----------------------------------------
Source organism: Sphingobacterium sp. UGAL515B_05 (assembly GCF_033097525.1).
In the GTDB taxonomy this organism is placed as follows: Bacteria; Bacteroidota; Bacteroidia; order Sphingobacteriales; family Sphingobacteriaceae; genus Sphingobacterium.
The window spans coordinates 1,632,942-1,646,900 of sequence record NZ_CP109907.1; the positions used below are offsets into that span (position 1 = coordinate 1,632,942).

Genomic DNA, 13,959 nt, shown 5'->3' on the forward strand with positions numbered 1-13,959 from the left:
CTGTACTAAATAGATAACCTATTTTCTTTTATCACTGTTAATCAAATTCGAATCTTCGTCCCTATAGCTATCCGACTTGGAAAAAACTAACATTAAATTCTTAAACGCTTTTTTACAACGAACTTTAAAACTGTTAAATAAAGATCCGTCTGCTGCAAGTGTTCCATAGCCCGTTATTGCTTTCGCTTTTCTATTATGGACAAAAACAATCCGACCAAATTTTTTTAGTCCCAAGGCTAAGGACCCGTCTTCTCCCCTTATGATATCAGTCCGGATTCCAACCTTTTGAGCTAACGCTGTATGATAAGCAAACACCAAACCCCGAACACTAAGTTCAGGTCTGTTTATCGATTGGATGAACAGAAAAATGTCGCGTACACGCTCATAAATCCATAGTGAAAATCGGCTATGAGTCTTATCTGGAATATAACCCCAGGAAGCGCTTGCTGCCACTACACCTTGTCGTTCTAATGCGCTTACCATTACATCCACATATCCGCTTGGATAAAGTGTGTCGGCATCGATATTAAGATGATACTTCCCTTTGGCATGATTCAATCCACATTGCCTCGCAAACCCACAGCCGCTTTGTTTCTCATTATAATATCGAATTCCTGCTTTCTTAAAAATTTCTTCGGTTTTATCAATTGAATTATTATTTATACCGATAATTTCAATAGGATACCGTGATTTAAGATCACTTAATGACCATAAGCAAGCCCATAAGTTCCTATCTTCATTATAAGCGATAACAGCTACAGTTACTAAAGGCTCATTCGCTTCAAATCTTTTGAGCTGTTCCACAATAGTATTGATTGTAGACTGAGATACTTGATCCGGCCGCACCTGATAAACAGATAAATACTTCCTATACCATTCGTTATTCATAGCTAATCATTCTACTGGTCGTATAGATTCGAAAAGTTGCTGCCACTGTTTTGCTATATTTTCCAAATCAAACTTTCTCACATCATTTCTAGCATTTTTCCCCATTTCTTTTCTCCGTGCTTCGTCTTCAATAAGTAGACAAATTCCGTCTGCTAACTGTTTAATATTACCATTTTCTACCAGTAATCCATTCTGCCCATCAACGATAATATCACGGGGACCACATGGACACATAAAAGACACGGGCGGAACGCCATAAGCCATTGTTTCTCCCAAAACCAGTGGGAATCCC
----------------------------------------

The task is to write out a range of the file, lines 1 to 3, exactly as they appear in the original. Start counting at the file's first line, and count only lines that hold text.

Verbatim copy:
Source organism: Sphingobacterium sp. UGAL515B_05 (assembly GCF_033097525.1).
In the GTDB taxonomy this organism is placed as follows: Bacteria; Bacteroidota; Bacteroidia; order Sphingobacteriales; family Sphingobacteriaceae; genus Sphingobacterium.
The window spans coordinates 1,632,942-1,646,900 of sequence record NZ_CP109907.1; the positions used below are offsets into that span (position 1 = coordinate 1,632,942).